The strangest thing happened when I was trying to put together this post. I realised that although I read the first book of the series last year, I did not note it anywhere! It is not on my total tally, nor is it on Goodreads. Which is strange because I usually double-check. Now I am wondering how many others are hidden that way, although I do not have the patience or time to look up others.
I was not so impressed with book #1:here
I am torn between my opinion of the covers. The symmetry is pleasing but at the same time can be seen as bland and too similar. Maybe I will make up my mind on it the further I go into the series.
Although I was not impressed by the first book in the series, when I discovered two consecutive things, I decided to continue with the series regardless of my first impressions. The two things were as follows:
- I did not try to check correctly, and all this time, I have had access to some ebooks(unfortunately no audio) through my Libby app for the HK public library system!
- The number of titles available online was few, but then I saw this entire series was available.
It seemed like a done deal when this happened, and I jumped right into the series. Once I started reading this book, I knew I will see it all the way through. I felt like I was reading a more realistic, serious version of PG Wodehouse with all the humour intact. Peter Wimsey is an endearing character once you get to know him. He is annoying in the best way, to his friends a little more than his enemies. This case is personal, his brother has been accused of murder and will be tried by his peers since he is not a ‘common’ person. The dead body was found in a very odd location with tons of clues strewn about which do not add up.
The class distinction and the commentary on it were very naturally but satirically presented so we can see how things stood at the time. The process of detection itself is slower than some others, but the dialogues and the banter that fill the spaces of painstakingly systematic detection is worth the read. I did not guess the ending but the secret reason why his brother would not defend his position seemed quite obvious while not affecting any other part of my opinion.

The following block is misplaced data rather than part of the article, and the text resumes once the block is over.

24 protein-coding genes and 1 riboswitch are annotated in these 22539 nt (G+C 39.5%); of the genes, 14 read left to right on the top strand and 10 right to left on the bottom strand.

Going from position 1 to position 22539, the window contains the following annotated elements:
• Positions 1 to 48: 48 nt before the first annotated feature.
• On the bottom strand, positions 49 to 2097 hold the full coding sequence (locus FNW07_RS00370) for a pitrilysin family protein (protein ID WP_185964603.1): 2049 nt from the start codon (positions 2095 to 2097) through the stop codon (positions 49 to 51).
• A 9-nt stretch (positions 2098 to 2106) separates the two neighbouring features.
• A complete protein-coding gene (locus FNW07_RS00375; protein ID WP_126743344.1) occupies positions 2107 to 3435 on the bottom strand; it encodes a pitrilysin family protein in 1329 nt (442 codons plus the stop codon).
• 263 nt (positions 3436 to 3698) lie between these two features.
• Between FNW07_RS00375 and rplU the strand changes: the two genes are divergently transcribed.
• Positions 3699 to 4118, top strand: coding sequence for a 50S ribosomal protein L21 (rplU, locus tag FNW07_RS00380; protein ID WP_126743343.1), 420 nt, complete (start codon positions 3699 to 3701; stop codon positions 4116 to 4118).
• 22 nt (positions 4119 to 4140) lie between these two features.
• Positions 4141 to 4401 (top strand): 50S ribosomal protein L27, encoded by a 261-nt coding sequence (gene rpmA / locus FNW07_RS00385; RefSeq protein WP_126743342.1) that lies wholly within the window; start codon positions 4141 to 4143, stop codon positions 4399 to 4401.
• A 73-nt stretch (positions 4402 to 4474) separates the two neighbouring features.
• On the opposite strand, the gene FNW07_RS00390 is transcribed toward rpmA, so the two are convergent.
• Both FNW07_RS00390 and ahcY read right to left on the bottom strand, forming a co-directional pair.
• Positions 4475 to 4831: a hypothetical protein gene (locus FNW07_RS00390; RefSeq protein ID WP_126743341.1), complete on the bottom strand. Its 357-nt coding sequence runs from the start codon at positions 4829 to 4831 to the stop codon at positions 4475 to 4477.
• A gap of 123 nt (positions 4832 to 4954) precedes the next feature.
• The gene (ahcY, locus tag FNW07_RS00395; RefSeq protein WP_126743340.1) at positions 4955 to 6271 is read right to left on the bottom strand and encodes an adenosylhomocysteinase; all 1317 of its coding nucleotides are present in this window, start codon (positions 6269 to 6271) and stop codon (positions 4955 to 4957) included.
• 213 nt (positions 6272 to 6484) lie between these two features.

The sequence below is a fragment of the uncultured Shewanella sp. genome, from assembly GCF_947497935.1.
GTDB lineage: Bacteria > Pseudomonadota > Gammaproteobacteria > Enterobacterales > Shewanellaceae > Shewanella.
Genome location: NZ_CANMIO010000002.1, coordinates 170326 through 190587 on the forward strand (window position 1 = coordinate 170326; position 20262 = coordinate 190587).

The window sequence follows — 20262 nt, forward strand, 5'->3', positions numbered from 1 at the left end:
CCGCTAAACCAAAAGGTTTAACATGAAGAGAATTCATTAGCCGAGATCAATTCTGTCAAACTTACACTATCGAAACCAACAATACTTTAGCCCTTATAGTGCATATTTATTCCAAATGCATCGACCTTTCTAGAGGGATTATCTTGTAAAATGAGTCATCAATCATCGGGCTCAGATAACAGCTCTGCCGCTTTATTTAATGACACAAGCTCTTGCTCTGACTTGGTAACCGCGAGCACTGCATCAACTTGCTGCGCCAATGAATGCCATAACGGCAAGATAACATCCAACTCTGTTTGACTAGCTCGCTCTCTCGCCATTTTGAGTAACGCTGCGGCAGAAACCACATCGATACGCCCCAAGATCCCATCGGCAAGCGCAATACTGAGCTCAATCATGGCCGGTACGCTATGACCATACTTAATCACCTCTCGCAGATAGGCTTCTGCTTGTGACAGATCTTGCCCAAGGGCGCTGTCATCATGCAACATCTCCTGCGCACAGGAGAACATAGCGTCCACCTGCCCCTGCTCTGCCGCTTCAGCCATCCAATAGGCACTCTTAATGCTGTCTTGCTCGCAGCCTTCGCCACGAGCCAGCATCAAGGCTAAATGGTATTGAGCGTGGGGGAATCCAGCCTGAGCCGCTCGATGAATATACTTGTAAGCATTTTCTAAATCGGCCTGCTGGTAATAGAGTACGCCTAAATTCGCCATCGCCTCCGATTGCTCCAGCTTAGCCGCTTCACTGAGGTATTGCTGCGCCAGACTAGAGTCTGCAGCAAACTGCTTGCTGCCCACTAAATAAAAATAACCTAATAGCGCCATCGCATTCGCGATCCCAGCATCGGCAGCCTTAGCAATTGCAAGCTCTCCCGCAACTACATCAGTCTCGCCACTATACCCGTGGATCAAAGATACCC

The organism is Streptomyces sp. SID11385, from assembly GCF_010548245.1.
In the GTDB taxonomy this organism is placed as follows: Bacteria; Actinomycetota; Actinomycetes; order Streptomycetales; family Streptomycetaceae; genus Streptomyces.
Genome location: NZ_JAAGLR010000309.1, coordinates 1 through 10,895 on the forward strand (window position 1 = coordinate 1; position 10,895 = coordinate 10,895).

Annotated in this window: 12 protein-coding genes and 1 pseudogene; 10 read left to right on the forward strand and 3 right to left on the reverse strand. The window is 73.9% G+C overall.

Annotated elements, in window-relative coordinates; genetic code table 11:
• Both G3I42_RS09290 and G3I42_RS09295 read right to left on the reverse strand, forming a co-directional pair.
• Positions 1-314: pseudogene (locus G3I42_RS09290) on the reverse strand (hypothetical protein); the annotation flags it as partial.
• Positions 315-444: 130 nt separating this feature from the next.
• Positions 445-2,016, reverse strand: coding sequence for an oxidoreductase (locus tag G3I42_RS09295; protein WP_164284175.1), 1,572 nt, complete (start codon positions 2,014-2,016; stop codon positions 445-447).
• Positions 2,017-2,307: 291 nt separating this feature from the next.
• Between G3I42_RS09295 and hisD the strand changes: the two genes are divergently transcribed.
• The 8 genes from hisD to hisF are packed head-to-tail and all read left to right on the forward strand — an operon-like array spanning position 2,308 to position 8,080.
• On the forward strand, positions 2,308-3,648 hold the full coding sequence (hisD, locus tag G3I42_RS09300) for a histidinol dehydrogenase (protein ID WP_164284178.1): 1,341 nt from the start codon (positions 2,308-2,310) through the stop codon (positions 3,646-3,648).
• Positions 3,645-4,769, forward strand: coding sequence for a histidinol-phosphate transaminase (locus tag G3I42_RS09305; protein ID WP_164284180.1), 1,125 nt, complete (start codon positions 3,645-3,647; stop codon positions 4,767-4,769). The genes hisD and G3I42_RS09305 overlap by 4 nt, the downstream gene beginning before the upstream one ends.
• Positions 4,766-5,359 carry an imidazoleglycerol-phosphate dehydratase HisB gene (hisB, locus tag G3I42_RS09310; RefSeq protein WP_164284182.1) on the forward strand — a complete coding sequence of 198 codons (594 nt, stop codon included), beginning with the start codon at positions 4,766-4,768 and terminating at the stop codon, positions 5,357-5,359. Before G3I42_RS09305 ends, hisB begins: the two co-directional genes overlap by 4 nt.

There is a biography written by Peter Wimsey’s uncle at the start of the edition I read. Although it was an entertaining few pages, it revealed things about the characters which I am yet to learn. This was a little sad since I had no inkling about what was to happen to the people I encountered in the previous story (I had no prior knowledge whatsoever about this author or series’ content).
The plot itself was quite convoluted. It begins with a chance meeting where a doctor talks of a case he had where the circumstances of death were odd. He was the only one who cried murder and was not rewarded for his vigilance with any form of proof. Peter Wimsey immediately tries to put things together, starting with who the doctor was since he declined to give his name. Then he sets off on an almost futile quest. He has a new assistant now, a diligent woman Miss Climpson. She is a singularly compelling character who writes letters which seem to be all in italics, I wonder if everyone voiced it the way I did in my head!
The case is almost non-existent until Peter dregs it up, his faithful friend and official man Parker continue to chide him while secretly agreeing with him. This was a pleasure to read albeit a little long (or it felt like that), and I had to make a few stops before getting back to it. I intend to complete this series while I am still enjoying the narrative style. Wish me luck.
I added both to my#BritishCrimeClassicsChallenge